Research has shown that individual genetic differences in drug-metabolizing enzymes, transporters, receptors, and other factors have been linked to significant differences in drug response, thereby affecting clinical outcomes. For example, a drug in identical dosages may be toxic to a person with a slower drug metabolism, or simply ineffective in a person with a much higher drug metabolism. A positive response might only be found in those particular individuals whose metabolism is close to the general population average in which the standard dosage protocol is based.
In addition, genomic information can also be extracted from the cancer itself to determine which treatments will be most effective. Mutations of various growth regulatory genes, as well as alterations in the transcription of a large number of genes, which may lead to a tumor’s possible resistance to a treatment. Envita has been refining these techniques with great success for numerous years, and we strongly believe it will soon become the standard of care in the future.
This CNN interview with Dr. Henry Friedman of Duke Robert Tisch Brain Tumor Center discusses how genetics will be key in selecting the best cancer treatments for patients. Dr. Friedman says, “It is my personal belief that targeted, individualized therapy is the wave of the future.”[3:00] We’ve been using genetically targeted fractionated chemotherapy for years, but we’re focused on multiple forms of cancer, not just glioblastoma multiforme.
Targeting Chemotherapy Via Insulin Receptors
Due to alterations in the mitochondria shifts toward glycolysis, cancer cells develop the ability to produce insulin with an Insulin-like Growth Factor (IGF) themselves. This way, a cancer cell can increase its glucose uptake and metabolism.
The ability to produce insulin makes cancer cells different from normal cells, but there is a second abnormality to note. Every cell in the body has insulin receptors on the outer surface of its membrane (about 100-100,000 receptors per healthy cell). However, cancer cells have a much higher concentration of insulin receptors than the healthy cell. Various studies have shown that the amount of insulin receptors (IR) is dramatically increased in most human breast cancers as well as both ligand-dependent malignant transformations. The high metabolic activity of the cancer actually provides delivery methods enabling the targeting of cancer cells over the healthy ones.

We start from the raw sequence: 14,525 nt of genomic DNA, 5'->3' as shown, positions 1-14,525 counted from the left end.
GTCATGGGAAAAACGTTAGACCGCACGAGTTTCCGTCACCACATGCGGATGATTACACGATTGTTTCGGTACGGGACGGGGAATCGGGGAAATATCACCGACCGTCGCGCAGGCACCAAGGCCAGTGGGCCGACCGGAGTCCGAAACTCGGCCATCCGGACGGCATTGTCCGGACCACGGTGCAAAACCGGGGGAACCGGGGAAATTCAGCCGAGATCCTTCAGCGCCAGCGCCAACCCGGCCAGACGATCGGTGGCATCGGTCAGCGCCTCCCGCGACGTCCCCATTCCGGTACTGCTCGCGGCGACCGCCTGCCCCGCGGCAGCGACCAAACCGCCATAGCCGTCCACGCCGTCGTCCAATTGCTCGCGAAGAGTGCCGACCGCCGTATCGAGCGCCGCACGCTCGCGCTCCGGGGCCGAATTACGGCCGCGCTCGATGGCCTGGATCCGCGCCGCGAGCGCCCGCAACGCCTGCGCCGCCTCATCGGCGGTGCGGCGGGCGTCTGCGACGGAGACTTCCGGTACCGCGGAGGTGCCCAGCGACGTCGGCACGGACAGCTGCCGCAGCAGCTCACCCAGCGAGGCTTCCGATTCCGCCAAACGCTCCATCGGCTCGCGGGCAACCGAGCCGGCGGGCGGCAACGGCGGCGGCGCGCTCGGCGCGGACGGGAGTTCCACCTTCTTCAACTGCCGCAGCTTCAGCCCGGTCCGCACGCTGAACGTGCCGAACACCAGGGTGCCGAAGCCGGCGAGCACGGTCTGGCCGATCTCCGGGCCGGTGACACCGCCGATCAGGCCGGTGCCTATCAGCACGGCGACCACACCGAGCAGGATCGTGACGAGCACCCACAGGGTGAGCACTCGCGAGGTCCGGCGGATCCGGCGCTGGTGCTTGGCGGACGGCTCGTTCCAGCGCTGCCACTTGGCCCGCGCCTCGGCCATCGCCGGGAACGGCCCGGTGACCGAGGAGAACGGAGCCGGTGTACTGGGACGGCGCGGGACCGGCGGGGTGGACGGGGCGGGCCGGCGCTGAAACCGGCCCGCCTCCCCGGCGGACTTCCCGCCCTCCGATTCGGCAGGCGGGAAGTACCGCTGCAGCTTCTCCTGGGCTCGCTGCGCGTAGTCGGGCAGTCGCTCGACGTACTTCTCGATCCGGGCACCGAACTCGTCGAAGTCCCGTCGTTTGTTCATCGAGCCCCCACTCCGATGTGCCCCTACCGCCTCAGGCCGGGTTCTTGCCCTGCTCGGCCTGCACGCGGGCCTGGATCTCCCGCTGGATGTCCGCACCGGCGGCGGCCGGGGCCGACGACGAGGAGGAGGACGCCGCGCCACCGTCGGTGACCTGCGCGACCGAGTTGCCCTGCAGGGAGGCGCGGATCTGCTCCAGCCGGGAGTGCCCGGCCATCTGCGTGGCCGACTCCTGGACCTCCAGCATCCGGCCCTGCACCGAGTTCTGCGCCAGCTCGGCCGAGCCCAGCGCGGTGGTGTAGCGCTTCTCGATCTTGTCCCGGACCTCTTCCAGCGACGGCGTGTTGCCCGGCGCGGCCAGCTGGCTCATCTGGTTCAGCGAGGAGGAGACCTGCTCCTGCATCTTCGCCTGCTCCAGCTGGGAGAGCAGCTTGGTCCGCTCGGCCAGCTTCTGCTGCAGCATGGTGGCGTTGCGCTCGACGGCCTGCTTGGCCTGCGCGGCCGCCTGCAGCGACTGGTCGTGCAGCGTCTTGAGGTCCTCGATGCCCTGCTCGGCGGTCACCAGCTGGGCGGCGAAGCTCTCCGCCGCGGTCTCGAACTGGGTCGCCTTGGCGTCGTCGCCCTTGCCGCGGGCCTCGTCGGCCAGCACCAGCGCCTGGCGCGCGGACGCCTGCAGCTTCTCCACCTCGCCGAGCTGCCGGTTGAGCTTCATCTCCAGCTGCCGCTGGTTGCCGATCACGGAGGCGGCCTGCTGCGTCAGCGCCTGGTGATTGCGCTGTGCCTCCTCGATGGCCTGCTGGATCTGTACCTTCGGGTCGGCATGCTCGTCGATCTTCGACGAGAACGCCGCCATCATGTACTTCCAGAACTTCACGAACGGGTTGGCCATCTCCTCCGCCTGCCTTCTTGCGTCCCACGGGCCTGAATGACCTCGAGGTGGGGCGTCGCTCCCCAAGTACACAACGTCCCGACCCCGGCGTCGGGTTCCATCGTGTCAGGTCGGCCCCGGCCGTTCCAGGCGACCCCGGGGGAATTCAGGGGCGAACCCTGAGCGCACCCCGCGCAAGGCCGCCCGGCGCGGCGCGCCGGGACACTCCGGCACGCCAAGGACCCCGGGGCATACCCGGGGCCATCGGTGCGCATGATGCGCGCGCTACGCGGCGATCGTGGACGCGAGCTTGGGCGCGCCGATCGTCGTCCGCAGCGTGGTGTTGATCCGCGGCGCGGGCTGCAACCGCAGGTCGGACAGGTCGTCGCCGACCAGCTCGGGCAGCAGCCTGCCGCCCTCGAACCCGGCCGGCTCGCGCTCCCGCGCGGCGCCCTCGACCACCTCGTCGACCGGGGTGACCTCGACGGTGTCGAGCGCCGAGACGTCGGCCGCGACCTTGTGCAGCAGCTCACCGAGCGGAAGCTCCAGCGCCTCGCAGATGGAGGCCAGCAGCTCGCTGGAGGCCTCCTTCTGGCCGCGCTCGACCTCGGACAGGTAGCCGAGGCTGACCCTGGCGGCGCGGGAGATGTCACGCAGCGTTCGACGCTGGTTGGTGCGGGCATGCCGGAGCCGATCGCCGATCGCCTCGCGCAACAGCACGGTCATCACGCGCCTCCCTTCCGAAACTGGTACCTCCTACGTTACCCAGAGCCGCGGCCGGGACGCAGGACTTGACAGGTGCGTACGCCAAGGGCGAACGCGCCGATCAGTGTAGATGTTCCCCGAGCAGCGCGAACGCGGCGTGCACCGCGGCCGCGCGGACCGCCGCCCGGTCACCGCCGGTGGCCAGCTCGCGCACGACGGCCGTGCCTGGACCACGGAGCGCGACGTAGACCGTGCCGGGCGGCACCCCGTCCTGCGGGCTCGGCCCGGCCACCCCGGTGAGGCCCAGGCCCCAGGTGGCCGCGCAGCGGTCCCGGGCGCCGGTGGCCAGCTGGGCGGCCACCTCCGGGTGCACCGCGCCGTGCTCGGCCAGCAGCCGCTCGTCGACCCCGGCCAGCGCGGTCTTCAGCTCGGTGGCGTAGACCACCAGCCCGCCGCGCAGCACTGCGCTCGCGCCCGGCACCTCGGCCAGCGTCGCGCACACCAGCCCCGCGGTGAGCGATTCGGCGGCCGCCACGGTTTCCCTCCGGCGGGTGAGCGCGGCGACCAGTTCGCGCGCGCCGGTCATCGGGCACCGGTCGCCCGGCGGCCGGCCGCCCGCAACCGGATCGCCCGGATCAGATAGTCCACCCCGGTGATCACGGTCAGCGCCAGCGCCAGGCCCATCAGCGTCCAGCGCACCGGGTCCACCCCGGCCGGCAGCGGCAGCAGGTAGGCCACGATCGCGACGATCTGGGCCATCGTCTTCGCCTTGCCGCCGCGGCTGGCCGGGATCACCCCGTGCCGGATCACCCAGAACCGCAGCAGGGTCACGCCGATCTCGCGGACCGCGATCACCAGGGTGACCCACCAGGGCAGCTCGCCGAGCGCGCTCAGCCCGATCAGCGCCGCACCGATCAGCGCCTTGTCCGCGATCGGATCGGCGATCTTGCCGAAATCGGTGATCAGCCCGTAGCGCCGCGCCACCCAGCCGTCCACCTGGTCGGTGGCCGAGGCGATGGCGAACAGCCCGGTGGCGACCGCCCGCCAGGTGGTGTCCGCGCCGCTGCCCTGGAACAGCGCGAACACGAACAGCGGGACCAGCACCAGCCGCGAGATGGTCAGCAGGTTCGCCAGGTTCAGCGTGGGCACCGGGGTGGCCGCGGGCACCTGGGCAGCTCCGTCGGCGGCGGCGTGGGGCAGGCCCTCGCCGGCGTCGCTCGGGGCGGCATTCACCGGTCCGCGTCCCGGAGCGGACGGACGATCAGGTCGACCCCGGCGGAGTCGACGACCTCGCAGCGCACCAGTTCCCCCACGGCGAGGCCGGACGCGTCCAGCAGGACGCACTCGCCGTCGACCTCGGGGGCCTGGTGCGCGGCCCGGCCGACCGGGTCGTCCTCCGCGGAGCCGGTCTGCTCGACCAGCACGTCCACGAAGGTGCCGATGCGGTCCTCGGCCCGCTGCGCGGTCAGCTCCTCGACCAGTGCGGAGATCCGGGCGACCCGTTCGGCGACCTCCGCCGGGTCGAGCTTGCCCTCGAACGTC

Fractionated Chemotherapy Allows for a Stronger Immune System
Fractionated chemotherapy is a technique by which the total dose of chemotherapy is broken into smaller amounts and then administered over a longer period of time, rather than in a single, much larger dose. Administration in this manner makes the drugs more tolerable to patients by greatly reducing the devastating side effects often experienced as a result of the large doses.
Additionally, cancer cells experience a longer, more sustained exposure to the toxin. For this reason, targeted chemotherapy is another method of treatment that utilizes specific agents to help the delivery of chemotherapy to precise tissues and regions of the body. When lower doses are given, your immune system is better able to respond instead of being wiped-out altogether.
GTF treatment allows the patient to experience all the possible benefits of chemotherapy while tremendously reducing the imminent damage to the immune system that is commonly the result of a more conventional administration of these treatments.
Our Comprehensive Smart Oncology® program can utilize targeted chemotherapy to minimize damage to the healthy cells, improve immune system function, as well as greatly improve the quality of life for our patients. Visit the PPMR process to learn more about other therapies that may work for you or contact us if you have any questions.
The following featured articles will help you better understand Envita’s unique approach to cancer treatment as well as provide essential steps to success:
Blue Cross Blue Evaluation. Pharmacogenomics of Cancer-Candidate Genes. Assessment Program (2007), Vol. 22, no. 5.
Weinshilboum, Richard. Review of genomics Inheritance and Drug Response. New England Journal of Medicine (2003), Vol. 348, no. 6, 529-537.
Wu, Xifeng, Gu, Jian, et al. Genetic Variations in Radiation and Chemotherapy Drug Action Pathways Predict Clinical Outcomes in Esophageal Cancer. Journal of Clinical Oncology (2006), Vol 24, No. 23, 3789-3798.
Evans, William E. and Relling, Mary V. Pharmacogenomics: Translating Functional Genomics into Rational Therapeutics. Science (1999), Vol. 286, no. 5439, 487-491.
Khew-Voon Chin, et al. Application of Expression Genomics for Predicting Treatment Response in Cancer. Therapeutic Oligonucleotides (2005), Vol 1058: 186-195.
*An expert on chronic lymphocytic leukemia, Dr. Faguet received his MD degree in Bogota, Colombia and completed his postgraduate work at the University of Texas and Ohio State University. For 28 years he conducted cancer research in Augusta, Georgia that was funded mainly by the National Cancer Institute and the Department of Veterans Affairs. He’s written 140 peer-reviewed articles, seven book chapters and two scientific books on cancer.